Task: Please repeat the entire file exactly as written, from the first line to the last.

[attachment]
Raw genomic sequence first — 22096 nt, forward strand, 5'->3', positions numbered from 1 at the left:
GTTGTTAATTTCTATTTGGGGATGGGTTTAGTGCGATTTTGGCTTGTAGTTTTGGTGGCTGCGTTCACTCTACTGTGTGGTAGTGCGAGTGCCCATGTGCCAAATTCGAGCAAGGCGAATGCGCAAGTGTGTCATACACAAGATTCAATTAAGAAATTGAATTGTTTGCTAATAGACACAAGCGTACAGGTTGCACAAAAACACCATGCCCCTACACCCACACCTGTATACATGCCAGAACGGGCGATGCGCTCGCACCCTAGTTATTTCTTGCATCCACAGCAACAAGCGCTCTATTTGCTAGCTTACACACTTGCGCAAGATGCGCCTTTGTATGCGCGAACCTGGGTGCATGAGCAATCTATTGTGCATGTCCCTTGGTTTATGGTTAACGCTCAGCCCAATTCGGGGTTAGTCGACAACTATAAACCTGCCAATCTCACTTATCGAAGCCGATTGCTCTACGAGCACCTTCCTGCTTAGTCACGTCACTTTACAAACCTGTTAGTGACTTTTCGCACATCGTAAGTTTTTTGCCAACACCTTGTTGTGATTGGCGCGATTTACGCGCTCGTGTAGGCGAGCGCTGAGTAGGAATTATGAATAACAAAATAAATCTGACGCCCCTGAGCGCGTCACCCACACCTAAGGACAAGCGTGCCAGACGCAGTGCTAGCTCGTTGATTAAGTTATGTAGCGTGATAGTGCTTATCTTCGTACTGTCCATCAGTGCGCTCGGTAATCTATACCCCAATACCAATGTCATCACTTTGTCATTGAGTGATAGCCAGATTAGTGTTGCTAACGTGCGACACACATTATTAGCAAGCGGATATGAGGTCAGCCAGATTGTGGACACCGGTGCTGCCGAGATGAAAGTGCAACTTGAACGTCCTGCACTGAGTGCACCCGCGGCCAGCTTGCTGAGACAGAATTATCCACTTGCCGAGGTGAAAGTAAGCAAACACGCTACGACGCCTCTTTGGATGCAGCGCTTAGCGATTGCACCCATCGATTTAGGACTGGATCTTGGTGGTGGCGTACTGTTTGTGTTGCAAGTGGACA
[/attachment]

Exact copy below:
Raw genomic sequence first — 22096 nt, forward strand, 5'->3', positions numbered from 1 at the left:
GTTGTTAATTTCTATTTGGGGATGGGTTTAGTGCGATTTTGGCTTGTAGTTTTGGTGGCTGCGTTCACTCTACTGTGTGGTAGTGCGAGTGCCCATGTGCCAAATTCGAGCAAGGCGAATGCGCAAGTGTGTCATACACAAGATTCAATTAAGAAATTGAATTGTTTGCTAATAGACACAAGCGTACAGGTTGCACAAAAACACCATGCCCCTACACCCACACCTGTATACATGCCAGAACGGGCGATGCGCTCGCACCCTAGTTATTTCTTGCATCCACAGCAACAAGCGCTCTATTTGCTAGCTTACACACTTGCGCAAGATGCGCCTTTGTATGCGCGAACCTGGGTGCATGAGCAATCTATTGTGCATGTCCCTTGGTTTATGGTTAACGCTCAGCCCAATTCGGGGTTAGTCGACAACTATAAACCTGCCAATCTCACTTATCGAAGCCGATTGCTCTACGAGCACCTTCCTGCTTAGTCACGTCACTTTACAAACCTGTTAGTGACTTTTCGCACATCGTAAGTTTTTTGCCAACACCTTGTTGTGATTGGCGCGATTTACGCGCTCGTGTAGGCGAGCGCTGAGTAGGAATTATGAATAACAAAATAAATCTGACGCCCCTGAGCGCGTCACCCACACCTAAGGACAAGCGTGCCAGACGCAGTGCTAGCTCGTTGATTAAGTTATGTAGCGTGATAGTGCTTATCTTCGTACTGTCCATCAGTGCGCTCGGTAATCTATACCCCAATACCAATGTCATCACTTTGTCATTGAGTGATAGCCAGATTAGTGTTGCTAACGTGCGACACACATTATTAGCAAGCGGATATGAGGTCAGCCAGATTGTGGACACCGGTGCTGCCGAGATGAAAGTGCAACTTGAACGTCCTGCACTGAGTGCACCCGCGGCCAGCTTGCTGAGACAGAATTATCCACTTGCCGAGGTGAAAGTAAGCAAACACGCTACGACGCCTCTTTGGATGCAGCGCTTAGCGATTGCACCCATCGATTTAGGACTGGATCTTGGTGGTGGCGTACTGTTTGTGTTGCAAGTGGACA